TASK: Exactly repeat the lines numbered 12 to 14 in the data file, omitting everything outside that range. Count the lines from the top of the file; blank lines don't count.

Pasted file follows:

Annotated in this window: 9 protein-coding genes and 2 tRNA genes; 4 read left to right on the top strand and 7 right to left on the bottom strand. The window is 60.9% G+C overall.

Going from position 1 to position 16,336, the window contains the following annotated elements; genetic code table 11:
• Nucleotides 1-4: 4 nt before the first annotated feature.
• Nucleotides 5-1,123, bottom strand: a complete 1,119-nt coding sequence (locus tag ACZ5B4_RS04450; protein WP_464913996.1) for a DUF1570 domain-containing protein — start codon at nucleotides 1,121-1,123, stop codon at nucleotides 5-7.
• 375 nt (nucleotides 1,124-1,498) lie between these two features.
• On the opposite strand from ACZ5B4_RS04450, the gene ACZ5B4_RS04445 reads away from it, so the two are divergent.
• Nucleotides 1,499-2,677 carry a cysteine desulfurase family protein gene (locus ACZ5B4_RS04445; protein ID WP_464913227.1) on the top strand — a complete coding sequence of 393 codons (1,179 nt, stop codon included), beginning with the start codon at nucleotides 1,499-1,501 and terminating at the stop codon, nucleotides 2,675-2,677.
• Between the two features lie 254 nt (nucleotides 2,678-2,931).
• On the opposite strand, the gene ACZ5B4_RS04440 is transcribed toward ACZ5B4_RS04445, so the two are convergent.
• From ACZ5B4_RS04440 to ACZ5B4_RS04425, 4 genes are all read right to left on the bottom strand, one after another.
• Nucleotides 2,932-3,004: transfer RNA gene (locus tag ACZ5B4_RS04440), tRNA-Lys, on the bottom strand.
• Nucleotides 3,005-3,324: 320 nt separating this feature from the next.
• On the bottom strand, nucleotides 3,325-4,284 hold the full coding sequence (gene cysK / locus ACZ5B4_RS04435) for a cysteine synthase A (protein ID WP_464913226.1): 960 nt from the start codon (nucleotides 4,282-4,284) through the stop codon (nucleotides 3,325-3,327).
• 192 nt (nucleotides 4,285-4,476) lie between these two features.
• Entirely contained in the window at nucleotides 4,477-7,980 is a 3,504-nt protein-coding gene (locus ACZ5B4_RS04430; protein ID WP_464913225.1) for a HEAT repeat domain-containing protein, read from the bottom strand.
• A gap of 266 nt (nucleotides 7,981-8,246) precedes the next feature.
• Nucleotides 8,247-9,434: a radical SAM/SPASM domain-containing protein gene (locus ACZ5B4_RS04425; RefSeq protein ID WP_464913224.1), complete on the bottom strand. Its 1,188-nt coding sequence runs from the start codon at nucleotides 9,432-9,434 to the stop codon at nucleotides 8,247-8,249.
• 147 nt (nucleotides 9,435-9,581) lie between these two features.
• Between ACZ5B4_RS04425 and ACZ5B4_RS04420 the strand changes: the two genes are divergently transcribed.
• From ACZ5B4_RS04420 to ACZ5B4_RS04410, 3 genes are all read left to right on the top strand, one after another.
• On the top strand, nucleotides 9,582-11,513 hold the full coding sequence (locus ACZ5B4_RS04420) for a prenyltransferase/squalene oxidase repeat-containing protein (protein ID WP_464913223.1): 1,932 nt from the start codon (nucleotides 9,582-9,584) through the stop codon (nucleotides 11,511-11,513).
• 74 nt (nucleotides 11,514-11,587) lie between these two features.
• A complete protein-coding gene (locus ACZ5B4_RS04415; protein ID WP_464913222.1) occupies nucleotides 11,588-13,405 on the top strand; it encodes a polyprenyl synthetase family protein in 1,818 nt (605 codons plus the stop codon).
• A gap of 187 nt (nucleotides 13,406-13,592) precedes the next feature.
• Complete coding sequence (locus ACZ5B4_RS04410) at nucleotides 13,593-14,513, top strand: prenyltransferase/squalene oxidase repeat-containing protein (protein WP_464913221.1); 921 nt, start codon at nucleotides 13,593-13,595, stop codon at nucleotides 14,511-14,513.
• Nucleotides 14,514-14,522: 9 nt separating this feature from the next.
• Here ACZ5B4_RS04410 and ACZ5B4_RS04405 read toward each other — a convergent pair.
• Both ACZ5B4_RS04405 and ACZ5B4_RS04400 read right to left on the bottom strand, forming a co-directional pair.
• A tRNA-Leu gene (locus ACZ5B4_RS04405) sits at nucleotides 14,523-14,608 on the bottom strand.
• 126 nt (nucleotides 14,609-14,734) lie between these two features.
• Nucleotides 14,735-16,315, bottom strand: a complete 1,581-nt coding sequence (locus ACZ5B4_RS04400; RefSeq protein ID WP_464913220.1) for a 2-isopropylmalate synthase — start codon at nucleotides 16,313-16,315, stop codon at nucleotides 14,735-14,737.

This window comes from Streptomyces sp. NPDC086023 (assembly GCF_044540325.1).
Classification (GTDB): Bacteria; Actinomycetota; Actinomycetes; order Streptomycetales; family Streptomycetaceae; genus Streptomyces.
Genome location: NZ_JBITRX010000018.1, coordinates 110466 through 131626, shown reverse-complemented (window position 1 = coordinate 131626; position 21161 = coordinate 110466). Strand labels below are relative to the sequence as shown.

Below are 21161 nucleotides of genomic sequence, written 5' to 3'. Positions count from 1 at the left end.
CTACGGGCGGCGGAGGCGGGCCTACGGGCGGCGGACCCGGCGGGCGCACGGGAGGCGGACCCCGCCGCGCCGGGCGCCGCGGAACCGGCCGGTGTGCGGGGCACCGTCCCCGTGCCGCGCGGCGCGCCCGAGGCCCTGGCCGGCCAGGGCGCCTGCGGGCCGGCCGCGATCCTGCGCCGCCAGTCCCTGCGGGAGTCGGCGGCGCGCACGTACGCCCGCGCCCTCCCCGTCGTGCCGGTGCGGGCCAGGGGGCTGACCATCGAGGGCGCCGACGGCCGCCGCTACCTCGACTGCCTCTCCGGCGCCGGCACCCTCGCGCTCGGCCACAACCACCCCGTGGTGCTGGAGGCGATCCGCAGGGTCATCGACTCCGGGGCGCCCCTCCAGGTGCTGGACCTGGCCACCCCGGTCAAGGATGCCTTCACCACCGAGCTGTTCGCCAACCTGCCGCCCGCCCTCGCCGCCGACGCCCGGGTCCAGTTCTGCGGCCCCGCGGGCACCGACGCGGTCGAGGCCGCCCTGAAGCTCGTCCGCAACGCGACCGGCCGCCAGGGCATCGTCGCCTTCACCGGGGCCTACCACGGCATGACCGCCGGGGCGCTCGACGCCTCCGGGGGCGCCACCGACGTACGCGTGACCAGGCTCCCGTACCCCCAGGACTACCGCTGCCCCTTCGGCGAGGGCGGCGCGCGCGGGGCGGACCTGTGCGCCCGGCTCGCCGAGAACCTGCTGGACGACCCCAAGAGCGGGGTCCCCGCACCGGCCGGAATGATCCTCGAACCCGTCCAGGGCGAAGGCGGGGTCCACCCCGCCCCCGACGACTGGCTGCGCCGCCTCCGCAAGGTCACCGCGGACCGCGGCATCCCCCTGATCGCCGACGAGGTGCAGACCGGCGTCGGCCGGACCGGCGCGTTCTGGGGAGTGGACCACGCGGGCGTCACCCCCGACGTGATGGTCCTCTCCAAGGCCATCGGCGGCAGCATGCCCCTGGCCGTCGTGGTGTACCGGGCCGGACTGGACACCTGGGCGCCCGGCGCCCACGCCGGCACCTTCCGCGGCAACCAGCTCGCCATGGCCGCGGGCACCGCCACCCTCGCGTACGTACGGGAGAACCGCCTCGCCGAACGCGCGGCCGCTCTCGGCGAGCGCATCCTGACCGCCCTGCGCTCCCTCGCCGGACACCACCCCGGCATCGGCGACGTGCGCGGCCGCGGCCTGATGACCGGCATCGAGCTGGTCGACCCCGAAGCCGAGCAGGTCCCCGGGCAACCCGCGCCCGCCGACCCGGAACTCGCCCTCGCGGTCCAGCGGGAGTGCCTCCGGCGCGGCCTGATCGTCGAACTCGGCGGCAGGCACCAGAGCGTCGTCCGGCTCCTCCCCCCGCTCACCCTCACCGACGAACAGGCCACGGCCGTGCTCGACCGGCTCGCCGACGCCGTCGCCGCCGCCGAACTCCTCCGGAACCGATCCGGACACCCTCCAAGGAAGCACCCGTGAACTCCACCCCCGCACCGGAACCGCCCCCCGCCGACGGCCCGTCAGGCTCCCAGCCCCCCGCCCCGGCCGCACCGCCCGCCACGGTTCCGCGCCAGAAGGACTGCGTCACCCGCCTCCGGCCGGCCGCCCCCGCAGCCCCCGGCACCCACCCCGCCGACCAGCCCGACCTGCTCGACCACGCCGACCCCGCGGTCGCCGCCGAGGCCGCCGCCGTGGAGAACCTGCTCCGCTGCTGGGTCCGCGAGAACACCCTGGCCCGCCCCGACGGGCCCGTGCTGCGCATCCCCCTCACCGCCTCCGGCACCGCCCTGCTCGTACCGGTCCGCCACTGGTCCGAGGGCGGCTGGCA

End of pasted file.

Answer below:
• Nucleotides 3,005-3,324: 320 nt separating this feature from the next.
• On the bottom strand, nucleotides 3,325-4,284 hold the full coding sequence (gene cysK / locus ACZ5B4_RS04435) for a cysteine synthase A (protein ID WP_464913226.1): 960 nt from the start codon (nucleotides 4,282-4,284) through the stop codon (nucleotides 3,325-3,327).
• 192 nt (nucleotides 4,285-4,476) lie between these two features.